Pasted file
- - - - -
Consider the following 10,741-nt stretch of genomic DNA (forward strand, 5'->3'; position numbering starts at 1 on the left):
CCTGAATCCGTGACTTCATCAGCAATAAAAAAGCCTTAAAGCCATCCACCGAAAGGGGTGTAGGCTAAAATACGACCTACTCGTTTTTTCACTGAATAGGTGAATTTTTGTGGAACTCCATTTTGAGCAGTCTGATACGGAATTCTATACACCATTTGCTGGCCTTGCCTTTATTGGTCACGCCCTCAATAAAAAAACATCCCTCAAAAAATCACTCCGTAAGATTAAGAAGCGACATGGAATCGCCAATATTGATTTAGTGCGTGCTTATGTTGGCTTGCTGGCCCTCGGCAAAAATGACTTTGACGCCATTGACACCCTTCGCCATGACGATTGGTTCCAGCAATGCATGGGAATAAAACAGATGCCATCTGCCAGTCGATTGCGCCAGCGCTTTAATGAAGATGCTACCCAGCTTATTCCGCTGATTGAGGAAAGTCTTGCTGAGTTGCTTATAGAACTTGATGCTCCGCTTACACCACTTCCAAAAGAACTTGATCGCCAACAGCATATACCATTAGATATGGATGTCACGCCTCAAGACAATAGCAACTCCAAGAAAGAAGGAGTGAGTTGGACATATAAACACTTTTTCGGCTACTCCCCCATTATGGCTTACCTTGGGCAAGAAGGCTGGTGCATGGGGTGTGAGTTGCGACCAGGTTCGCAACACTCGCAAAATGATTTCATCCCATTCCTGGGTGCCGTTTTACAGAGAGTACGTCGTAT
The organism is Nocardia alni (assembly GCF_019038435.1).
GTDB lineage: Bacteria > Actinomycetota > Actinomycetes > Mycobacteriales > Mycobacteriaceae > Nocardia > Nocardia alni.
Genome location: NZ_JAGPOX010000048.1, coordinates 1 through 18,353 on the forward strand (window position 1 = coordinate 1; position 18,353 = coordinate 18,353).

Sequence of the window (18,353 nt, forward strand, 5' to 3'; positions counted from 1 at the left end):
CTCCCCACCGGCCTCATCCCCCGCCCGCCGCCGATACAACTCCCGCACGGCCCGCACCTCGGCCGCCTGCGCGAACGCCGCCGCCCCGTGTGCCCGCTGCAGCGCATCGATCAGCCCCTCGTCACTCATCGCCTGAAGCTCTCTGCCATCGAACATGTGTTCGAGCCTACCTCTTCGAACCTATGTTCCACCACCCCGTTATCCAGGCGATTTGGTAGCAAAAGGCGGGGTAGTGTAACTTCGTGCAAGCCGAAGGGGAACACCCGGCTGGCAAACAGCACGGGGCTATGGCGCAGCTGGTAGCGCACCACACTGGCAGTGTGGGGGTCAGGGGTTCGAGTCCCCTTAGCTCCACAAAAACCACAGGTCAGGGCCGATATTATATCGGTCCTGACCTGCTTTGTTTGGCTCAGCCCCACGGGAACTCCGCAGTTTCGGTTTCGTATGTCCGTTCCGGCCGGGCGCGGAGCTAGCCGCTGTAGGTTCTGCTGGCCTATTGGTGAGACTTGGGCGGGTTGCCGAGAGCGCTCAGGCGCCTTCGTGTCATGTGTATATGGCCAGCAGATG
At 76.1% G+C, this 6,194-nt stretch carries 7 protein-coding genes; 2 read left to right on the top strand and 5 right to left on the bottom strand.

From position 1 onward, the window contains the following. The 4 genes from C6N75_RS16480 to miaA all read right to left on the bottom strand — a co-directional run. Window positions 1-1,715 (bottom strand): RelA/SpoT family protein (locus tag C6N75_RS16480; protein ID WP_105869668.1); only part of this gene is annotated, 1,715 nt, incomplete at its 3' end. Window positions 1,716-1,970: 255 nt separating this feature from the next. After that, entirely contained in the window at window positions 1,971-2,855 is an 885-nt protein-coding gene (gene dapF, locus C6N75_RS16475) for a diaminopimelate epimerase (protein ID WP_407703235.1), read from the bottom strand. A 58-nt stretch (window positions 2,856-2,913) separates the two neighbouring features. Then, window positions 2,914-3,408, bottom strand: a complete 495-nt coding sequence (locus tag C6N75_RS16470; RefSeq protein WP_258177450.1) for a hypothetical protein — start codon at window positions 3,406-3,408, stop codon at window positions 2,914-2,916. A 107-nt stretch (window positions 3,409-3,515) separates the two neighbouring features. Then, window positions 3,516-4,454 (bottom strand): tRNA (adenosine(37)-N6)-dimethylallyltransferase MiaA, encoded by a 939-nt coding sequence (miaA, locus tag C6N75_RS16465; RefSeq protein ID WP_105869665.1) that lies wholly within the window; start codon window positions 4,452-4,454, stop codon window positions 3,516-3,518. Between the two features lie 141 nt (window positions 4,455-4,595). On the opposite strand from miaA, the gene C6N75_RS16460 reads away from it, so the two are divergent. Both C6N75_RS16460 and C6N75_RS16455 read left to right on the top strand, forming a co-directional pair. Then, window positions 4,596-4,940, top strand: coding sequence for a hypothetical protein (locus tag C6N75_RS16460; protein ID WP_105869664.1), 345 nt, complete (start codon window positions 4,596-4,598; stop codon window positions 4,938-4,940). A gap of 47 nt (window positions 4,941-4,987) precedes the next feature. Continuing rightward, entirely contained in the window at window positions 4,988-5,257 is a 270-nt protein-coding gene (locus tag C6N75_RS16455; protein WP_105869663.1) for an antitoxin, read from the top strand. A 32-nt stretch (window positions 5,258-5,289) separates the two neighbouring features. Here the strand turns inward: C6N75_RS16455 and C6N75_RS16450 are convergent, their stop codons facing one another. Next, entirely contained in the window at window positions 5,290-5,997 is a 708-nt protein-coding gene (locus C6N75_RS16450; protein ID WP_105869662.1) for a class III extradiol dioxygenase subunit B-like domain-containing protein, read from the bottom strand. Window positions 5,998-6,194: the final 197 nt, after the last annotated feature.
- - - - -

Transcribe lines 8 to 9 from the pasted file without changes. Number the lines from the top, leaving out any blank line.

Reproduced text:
At 76.1% G+C, this 6,194-nt stretch carries 7 protein-coding genes; 2 read left to right on the top strand and 5 right to left on the bottom strand.

From position 1 onward, the window contains the following. The 4 genes from C6N75_RS16480 to miaA all read right to left on the bottom strand — a co-directional run. Window positions 1-1,715 (bottom strand): RelA/SpoT family protein (locus tag C6N75_RS16480; protein ID WP_105869668.1); only part of this gene is annotated, 1,715 nt, incomplete at its 3' end. Window positions 1,716-1,970: 255 nt separating this feature from the next. After that, entirely contained in the window at window positions 1,971-2,855 is an 885-nt protein-coding gene (gene dapF, locus C6N75_RS16475) for a diaminopimelate epimerase (protein ID WP_407703235.1), read from the bottom strand. A 58-nt stretch (window positions 2,856-2,913) separates the two neighbouring features. Then, window positions 2,914-3,408, bottom strand: a complete 495-nt coding sequence (locus tag C6N75_RS16470; RefSeq protein WP_258177450.1) for a hypothetical protein — start codon at window positions 3,406-3,408, stop codon at window positions 2,914-2,916. A 107-nt stretch (window positions 3,409-3,515) separates the two neighbouring features. Then, window positions 3,516-4,454 (bottom strand): tRNA (adenosine(37)-N6)-dimethylallyltransferase MiaA, encoded by a 939-nt coding sequence (miaA, locus tag C6N75_RS16465; RefSeq protein ID WP_105869665.1) that lies wholly within the window; start codon window positions 4,452-4,454, stop codon window positions 3,516-3,518. Between the two features lie 141 nt (window positions 4,455-4,595). On the opposite strand from miaA, the gene C6N75_RS16460 reads away from it, so the two are divergent. Both C6N75_RS16460 and C6N75_RS16455 read left to right on the top strand, forming a co-directional pair. Then, window positions 4,596-4,940, top strand: coding sequence for a hypothetical protein (locus tag C6N75_RS16460; protein ID WP_105869664.1), 345 nt, complete (start codon window positions 4,596-4,598; stop codon window positions 4,938-4,940). A gap of 47 nt (window positions 4,941-4,987) precedes the next feature. Continuing rightward, entirely contained in the window at window positions 4,988-5,257 is a 270-nt protein-coding gene (locus tag C6N75_RS16455; protein WP_105869663.1) for an antitoxin, read from the top strand. A 32-nt stretch (window positions 5,258-5,289) separates the two neighbouring features. Here the strand turns inward: C6N75_RS16455 and C6N75_RS16450 are convergent, their stop codons facing one another. Next, entirely contained in the window at window positions 5,290-5,997 is a 708-nt protein-coding gene (locus C6N75_RS16450; protein ID WP_105869662.1) for a class III extradiol dioxygenase subunit B-like domain-containing protein, read from the bottom strand. Window positions 5,998-6,194: the final 197 nt, after the last annotated feature.